The most contentious transition before Trump and Biden: Herbert Hoover and FDR
By RONALD G. SHAFER | Special To The Washington Post | Published: November 9, 2020
President Herbert Hoover had just lost the 1932 election by a landslide to Franklin D. Roosevelt. But during a testy transition, Hoover kept trying to pressure the president-elect into fighting the Great Depression by supporting the very policies he had campaigned against.
Roosevelt, who had promised Americans a "New Deal" to get the country back on its feet, said no deal to endorsing the Hoover program. "It's not my baby," the New York governor told reporters.
The transition between President Donald Trump and President-elect Joseph Biden until Inauguration Day on Jan. 20 promises to be the most contentious since the 1933 handoff. Trump has refused to concede the election, and a key administration official is following his lead, refusing to sign a letter that would enable Biden's transition team to formally start working.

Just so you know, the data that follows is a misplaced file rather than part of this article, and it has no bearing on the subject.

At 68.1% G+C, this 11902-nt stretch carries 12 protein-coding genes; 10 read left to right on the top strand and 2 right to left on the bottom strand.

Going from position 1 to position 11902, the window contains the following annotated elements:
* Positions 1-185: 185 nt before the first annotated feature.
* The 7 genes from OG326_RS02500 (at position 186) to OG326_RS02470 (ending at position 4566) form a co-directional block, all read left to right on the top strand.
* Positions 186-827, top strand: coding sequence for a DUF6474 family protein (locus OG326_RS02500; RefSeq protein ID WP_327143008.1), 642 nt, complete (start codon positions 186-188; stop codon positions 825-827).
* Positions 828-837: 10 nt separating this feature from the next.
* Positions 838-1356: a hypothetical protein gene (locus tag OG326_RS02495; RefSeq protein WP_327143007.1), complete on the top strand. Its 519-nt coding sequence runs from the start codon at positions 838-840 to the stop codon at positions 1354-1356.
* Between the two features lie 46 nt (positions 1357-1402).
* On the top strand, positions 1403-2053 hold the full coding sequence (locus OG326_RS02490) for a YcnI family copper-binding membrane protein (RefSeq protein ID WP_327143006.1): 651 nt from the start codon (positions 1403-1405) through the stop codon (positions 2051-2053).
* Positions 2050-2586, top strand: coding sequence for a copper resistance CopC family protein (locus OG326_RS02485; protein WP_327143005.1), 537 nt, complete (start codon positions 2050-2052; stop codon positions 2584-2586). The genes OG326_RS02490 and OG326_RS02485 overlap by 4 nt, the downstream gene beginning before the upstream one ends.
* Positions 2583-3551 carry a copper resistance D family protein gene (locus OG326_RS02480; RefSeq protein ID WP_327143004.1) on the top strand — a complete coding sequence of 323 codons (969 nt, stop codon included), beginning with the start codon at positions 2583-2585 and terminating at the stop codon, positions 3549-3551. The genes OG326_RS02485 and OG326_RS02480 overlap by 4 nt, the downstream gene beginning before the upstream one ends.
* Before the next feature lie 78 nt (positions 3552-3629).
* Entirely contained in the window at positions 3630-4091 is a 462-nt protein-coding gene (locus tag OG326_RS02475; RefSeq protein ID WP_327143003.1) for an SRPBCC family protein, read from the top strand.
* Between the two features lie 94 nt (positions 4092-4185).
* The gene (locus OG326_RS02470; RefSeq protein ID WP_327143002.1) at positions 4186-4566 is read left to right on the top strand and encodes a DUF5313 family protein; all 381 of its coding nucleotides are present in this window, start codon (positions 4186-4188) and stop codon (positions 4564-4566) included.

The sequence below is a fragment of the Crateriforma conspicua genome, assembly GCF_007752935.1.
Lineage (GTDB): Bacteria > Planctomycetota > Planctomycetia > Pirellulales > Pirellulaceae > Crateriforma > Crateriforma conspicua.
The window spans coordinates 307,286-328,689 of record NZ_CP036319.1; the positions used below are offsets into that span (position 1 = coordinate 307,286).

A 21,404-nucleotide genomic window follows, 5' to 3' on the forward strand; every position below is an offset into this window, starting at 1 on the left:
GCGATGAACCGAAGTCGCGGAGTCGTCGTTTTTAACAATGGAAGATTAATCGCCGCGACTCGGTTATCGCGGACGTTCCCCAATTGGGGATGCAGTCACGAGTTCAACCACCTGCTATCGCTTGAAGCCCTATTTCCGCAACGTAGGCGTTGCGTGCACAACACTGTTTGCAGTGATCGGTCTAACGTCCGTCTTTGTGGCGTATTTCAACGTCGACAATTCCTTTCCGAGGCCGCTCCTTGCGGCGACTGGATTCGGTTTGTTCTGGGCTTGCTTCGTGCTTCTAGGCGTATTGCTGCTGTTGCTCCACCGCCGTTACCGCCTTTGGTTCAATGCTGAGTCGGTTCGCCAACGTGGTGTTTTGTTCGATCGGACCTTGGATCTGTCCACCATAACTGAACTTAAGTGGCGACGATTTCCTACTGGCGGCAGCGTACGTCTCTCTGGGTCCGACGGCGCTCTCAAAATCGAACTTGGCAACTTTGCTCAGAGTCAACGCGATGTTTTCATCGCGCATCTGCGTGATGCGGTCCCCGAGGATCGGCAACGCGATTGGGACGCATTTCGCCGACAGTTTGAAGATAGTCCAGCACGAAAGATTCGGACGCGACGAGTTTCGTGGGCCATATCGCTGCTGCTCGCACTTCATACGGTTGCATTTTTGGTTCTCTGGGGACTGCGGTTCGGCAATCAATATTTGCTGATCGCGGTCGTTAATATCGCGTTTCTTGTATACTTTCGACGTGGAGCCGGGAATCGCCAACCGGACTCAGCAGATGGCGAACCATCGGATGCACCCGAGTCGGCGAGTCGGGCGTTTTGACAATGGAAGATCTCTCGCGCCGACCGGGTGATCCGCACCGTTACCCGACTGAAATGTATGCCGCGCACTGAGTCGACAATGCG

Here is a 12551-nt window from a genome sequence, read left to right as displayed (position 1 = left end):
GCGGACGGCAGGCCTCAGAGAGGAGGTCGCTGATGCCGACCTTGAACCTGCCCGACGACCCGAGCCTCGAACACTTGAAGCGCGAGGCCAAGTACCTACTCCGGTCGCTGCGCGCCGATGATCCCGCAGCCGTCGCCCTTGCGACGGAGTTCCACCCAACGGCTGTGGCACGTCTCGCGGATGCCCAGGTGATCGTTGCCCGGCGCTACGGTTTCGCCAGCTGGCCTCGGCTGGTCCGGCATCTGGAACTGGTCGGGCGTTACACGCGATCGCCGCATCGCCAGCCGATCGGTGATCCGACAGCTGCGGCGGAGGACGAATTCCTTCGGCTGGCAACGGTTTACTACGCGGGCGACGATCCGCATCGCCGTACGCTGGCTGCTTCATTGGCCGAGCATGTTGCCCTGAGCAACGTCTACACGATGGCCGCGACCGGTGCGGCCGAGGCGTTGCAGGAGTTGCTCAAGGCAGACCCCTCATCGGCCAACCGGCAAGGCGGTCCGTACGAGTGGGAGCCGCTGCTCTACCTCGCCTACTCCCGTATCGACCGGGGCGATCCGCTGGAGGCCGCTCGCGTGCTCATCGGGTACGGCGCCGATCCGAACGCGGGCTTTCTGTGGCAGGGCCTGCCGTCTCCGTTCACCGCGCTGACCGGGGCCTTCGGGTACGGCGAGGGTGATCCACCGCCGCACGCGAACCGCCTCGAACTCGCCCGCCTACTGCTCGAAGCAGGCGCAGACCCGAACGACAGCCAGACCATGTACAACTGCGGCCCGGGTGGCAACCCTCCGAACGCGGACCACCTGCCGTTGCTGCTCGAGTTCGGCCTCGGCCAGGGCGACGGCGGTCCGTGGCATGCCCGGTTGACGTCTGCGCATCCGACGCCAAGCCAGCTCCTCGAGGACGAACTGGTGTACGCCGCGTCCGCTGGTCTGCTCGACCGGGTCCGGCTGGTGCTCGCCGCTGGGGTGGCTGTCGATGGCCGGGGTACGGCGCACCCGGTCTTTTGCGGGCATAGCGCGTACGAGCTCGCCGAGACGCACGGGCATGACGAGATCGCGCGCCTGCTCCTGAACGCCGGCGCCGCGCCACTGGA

During the Great Depression, inaugurations weren't held until March 4, the date set in the early days of the Republic when transportation was difficult.
So Hoover was a lame duck for four months. During that time, "he tried to persuade Roosevelt to abandon the New Deal, which Hoover remained sure could only lead to catastrophe," wrote Eric Rauchway in his book "Winter War. Hoover, Roosevelt and the First Clash Over the New Deal."
Just as Trump claims the country is turning the corner on the pandemic, Hoover insisted an economic recovery was underway. Yet unemployment was rising above 20% and banks were failing across the country. Meantime, Adolf Hitler was taking power in Germany.